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An interview with Sarah Collins, our nursing learning organiser, for Veterinary Nurse Awareness Month

06th May 2020

  •   News
An interview with Sarah Collins, our nursing learning organiser, for Veterinary Nurse Awareness Month

May is Veterinary Nurse Awareness Month (VNAM) and here at International Cat Care we are delighted to support the campaign and veterinary nurses across the globe.

Developed and promoted by the British Veterinary Nursing Association (BVNA), the purpose of VNAM is to spread the word about the importance of the role of the veterinary nurse in practice and the provision of responsible pet care to the general public.

Becoming a veterinary nurse involves between 2 to 4 years of study combined with working in veterinary practice and rigorous exams demonstrating both theoretical knowledge and practical ability. Like vets, veterinary nurses also have to learn about a variety of species unlike our ‘human’ nurse equivalents who only have to deal with one species!

In human healthcare we are aware of lots of different professionals; anaesthetists, phlebotomists, radiographers, nutritionists, theatre nurses, consulting nurses, dental hygienists, receptionists, cleaners – veterinary nurses must master all these skills, and more!

At International Cat Care we understand the importance of the role of veterinary nurses and provide many resources to support them during their career. Our nursing learning organiser Sarah Collins is a veterinary nurse herself, so who better to chat to about this amazing profession!

What made you want to become a veterinary nurse?

I grew up around animals and knew from a young age that I wanted to be a veterinary nurse, even then I appreciated the importance of the role of the VN and how it differs from being a vet – veterinary nurses are not vets in training!

How did you become a veterinary nurse?

I trained as a veterinary nurse via the vocational route – I had to find a job in a practice which was approved to train nurses and work full time with one day a week at college for 2 years. This involved me moving a long way away from home as these jobs are very difficult to come by. Two and a half years later, after a lot of hard work and study, I passed my exams and was officially able to call myself a ‘Veterinary Nurse’.

Is this the only way to become a veterinary nurse?

No, it is now also possible to do a degree in veterinary nursing – a 4 year full-time programme including a mixture of time at university learning and working in practice. Both routes lead to a qualification in veterinary nursing recognised by the Royal College of Veterinary Surgeons in the UK.

What are your special interests within veterinary nursing?

My particular interests are in emergency and critical care and nutrition – nutrition of the critical patient being my favourite subject! I was lucky enough to work as an intensive care nurse at Bristol Vet School for 7 years where I gained a specialist qualification in emergency and critical care and I have also achieved some nutritional qualifications too.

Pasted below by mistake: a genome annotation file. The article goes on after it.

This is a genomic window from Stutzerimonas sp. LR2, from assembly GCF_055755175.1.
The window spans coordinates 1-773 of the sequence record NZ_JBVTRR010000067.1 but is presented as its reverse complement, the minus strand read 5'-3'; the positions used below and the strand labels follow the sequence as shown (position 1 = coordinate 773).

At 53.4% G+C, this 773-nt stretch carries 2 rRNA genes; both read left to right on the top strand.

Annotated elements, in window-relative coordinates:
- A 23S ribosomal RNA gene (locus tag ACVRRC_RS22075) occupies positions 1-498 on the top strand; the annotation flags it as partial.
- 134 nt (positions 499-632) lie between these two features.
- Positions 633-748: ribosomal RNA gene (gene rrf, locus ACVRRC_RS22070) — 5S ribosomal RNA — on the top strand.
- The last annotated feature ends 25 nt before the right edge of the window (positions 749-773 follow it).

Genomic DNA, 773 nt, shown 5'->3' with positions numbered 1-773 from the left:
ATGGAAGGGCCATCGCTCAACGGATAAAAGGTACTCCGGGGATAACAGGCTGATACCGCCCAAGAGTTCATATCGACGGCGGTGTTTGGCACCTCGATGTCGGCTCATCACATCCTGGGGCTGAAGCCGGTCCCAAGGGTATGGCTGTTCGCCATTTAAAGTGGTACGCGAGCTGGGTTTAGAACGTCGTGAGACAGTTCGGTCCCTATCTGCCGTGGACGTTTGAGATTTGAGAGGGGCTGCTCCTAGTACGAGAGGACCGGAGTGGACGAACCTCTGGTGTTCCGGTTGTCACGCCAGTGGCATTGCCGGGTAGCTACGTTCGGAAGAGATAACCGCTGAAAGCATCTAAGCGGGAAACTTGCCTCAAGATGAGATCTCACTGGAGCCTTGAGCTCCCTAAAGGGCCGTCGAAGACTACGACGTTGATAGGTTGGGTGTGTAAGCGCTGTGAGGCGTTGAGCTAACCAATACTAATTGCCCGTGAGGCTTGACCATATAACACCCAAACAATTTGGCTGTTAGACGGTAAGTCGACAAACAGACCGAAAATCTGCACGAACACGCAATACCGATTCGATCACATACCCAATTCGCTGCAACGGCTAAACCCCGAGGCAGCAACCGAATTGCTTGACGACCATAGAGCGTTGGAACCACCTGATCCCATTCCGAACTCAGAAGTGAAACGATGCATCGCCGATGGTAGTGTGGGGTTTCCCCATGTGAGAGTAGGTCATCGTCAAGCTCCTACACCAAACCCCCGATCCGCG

Can veterinary nurses specialise in a particular area?

Yes! There are many opportunities for veterinary nurses to specialise in a particular area, especially when working in large referral centres. Subjects include: oncology, radiography, emergency and critical care, surgery/theatre, anaesthesia, behaviour and of course feline nursing amongst many more.

There are also lots of other jobs outside of practice where a veterinary nursing qualification is particularly useful too, such as sales or advisory roles and education.

Do veterinary nurses have to keep up to date?

Yes, like vets, nurses must also make sure that they keep their skills and knowledge up to date. In the UK, nurses must provide evidence of continuing professional development (CPD) of at least 15 hours per year, although most do much, much more than this. CPD can take the form of watching webinars, reading journals or attending conferences amongst other things.

What does your role at International Cat Care involve?

I run all the International Society of Feline Medicine (ISFM) feline nursing courses as well as the ISFM webinar programme. This involves keeping current courses up to date as well as creating new ones and organising and hosting our monthly webinars.

I worked in veterinary practice for nearly 20 years, so I am fully aware of the challenges veterinary nurses face on a daily basis. This helps with the other side of my role which is to support nurses whilst they are learning with us.

What courses do ISFM offer for nurses?

We have 3 great tutor supported courses which run over a 1-2 year period;

Certificate in Feline Nursing

Diploma in Feline Nursing

Advanced Certificate in Feline Behaviour

We also have 2 short courses which nurses can do at any time;

Cat Friendly Veterinary Professional

Advanced Feline Dentistry for Veterinary Nurses

All our courses are 100% online with no exams, so ideal for nurses working in practice who want to learn more about cats!

What else can ISFM offer veterinary nurses?

ISFM also offers FREE membership for veterinary nurses. This includes some great benefits such as a monthly journal, newsletter and webinars, so if you are a veterinary nurse then why not sign up today! We also run several conferences and events during the year which are ideal for veterinary nurses.


To celebrate VNAM, ISFM are offering veterinary nurses 20% off the short courses Cat Friendly Veterinary Professional and Advanced Feline Dentistry for Veterinary Nurses during May. Visit https://icatcare.org/education/ and use code VNAM20 at the checkout.

You can find out more by following the links below

ISFM

ISFM nurse membership

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